Siemens AG, Europe’s largest engineering company, said profit this year will rise at least 75 percent, more than it previously anticipated, as customers buy more industrial equipment and a unit overhaul starts to pay off.
Net income from continued operations will rise to at least 7.5 billion euros ($11.1 billion) in the year ending Sept. 30, from 4.3 billion euros a year earlier, Siemens said today. The Munich-based company previously predicted an increase of as much as 35 percent. Sales growth will be a “mid-single digit” percentage, from an earlier forecast of “moderate growth.”
“The outlook is still pretty conservative, it leaves room for improvement,” said James Stettler, an equity analyst at UniCredit in London. After stripping out non-recurring items, Siemens’s profit guidance is for an increase of about 10 percent, he said. He recommends clients to buy the shares and sees them rising to 100 euros within a year.
Chief Executive Officer Peter Loescher is accelerating a reorganization as he sells the computer-services division, the source of years of losses, and prepares the Osram GmbH lighting subsidiary for an initial public offering later this year. Loescher said he’s “proactively” scouring the globe for acquisition targets, after largely refraining from purchases in the last three years.
Siemens dropped as much as 2.37 euros, or 2.4 percent, to 95.02 euros in Frankfurt, trimming this year’s gain to 3.9 percent. General Electric Co. has risen 13 percent this year, while Royal Philips Electronics NV, the largest manufacturer of lighting equipment, has fallen 10 percent since the start of 2011.
In the second quarter ended March 31, income from continuing operations more than doubled to 3.17 billion euros, Siemens said today. Siemens booked a 1.52 billion-euro gain in the quarter from the sale of a stake in a venture with Areva SA, the French maker of nuclear plants. Sales rose to 17.72 billion euros, from an adjusted 16.52 billion euros.
“We’ve achieved outstanding, broad-based orders growth,” Loescher said in a statement.
Siemens said a month ago that growth in the second half will ease and predicted “continued challenges” at some renewable-energy businesses. The operating margin at the subsidiary fell by half in the quarter, Siemens said.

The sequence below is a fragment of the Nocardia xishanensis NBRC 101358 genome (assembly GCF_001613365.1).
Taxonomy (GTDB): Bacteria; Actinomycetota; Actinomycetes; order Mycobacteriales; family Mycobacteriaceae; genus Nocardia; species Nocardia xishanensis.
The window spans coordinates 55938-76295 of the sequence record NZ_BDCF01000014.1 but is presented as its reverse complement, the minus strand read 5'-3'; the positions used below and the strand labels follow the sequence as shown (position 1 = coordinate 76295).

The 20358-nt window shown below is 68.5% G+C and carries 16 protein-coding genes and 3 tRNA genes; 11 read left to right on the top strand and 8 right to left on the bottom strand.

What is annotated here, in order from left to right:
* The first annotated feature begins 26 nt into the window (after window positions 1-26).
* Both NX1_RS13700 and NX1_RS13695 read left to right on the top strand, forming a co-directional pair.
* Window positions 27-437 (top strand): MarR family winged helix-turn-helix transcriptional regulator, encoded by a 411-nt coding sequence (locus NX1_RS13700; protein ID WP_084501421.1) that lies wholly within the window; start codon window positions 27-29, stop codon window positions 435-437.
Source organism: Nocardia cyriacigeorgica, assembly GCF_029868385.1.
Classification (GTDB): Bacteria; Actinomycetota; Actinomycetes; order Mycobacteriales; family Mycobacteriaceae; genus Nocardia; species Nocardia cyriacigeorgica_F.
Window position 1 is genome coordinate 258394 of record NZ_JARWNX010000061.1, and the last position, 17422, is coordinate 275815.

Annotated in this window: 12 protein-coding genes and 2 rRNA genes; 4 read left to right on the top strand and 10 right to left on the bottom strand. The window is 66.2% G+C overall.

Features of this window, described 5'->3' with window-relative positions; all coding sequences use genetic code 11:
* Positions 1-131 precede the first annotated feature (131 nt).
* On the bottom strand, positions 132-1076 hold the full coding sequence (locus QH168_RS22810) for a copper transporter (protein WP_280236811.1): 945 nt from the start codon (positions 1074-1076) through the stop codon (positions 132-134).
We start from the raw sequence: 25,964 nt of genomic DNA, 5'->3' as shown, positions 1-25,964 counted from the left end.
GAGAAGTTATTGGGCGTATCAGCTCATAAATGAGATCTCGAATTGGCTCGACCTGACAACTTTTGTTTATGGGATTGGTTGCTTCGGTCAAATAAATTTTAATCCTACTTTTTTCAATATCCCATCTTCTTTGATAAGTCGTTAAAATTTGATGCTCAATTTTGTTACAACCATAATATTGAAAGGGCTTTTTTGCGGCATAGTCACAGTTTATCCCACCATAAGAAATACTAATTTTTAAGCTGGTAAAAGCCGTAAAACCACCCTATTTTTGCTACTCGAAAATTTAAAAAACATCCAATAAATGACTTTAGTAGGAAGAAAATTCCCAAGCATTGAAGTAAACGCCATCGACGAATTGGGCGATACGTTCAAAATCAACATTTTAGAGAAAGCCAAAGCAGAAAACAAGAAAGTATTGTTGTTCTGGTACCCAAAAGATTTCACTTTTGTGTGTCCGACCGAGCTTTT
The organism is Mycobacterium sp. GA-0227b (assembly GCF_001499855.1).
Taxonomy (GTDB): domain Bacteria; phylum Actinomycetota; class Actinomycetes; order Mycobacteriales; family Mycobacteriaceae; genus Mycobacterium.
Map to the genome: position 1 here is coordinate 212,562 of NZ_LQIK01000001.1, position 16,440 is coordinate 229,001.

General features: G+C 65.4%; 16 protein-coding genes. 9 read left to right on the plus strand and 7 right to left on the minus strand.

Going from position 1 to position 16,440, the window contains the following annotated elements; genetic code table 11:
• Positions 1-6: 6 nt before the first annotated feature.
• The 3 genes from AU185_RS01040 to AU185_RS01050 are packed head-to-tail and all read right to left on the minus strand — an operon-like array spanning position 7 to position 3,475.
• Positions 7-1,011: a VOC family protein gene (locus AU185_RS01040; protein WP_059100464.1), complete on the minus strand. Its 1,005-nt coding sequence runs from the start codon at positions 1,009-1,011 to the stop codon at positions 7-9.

Possible acquisitions should be “bolt-on” in nature and could amount to 1 billion euros to 3 billion euros, Chief Financial Officer Joe Kaeser said on a call for analysts.
Order intake in the quarter grew 28 percent to 20.65 billion euros as of March 31. Plant and machinery orders in Germany, Europe’s largest economy, increased 32 percent in the three months to March, the country’s VDMA machine makers’ association said May 3. ABB Ltd. on April 27 said first-quarter profit rose 41 percent on demand for automation equipment.
Order growth at 77 percent was highest in Germany, and rose 58 percent in India and 15 percent in China. Orders from emerging markets amounted to 7.48 billion euros, an increase of 52 percent.
Siemens labeled businesses with almost 9 billion euros in fiscal 2010 sales as discontinued operations following the plan to sell the computer division and list the lighting subsidiary. Those operations posted a loss of 338 million euros in the quarter, stemming largely from the IT unit.
Osram contributed profit of 87 million euros, after 91 million last year. New orders and sales at Osram rose about ten percent in the quarter, Kaeser said.
Loescher said the preparation for the IPO is going according to plan, and that the share sale is still slated for the latter part of the year. A listing of Osram would be among the largest IPOs in Germany in a decade. Siemens aims to sell a majority stake in Osram, and selection of banks for the process will be completed shortly.
The sale of the stake to Areva helped profit at the fossil power division rise more than sixfold to 2.05 billion euros. The profit margin in fossil power increased to 20.8 percent excluding the gain from the sale. Profit at the renewable energy division fell 53 percent to 48 million euros as the company expands its wind energy operations.
At the industry businesses, profit grew 60 percent at industry automation, while earnings declined in the building technologies and mobility divisions. Earnings in health care fell 4 percent in the quarter, Siemens said.
Siemens booked a gain of 91 million euros for the sale of its stake in armored-vehicle maker Krauss-Maffei Wegmann GmbH in December.
While Siemens routinely receives indications of interest from investors for its Nokia Siemens Networks joint venture, the focus for the time being is on improving performance, Kaeser said. The Enterprise Communications joint venture has been “nicely revamped,” the CFO said, declining to comment if the company considers listing the unit.
Bloomberg on April 29 reported that the company is weighing an initial public offerings of their business that sells phone equipment and services to companies.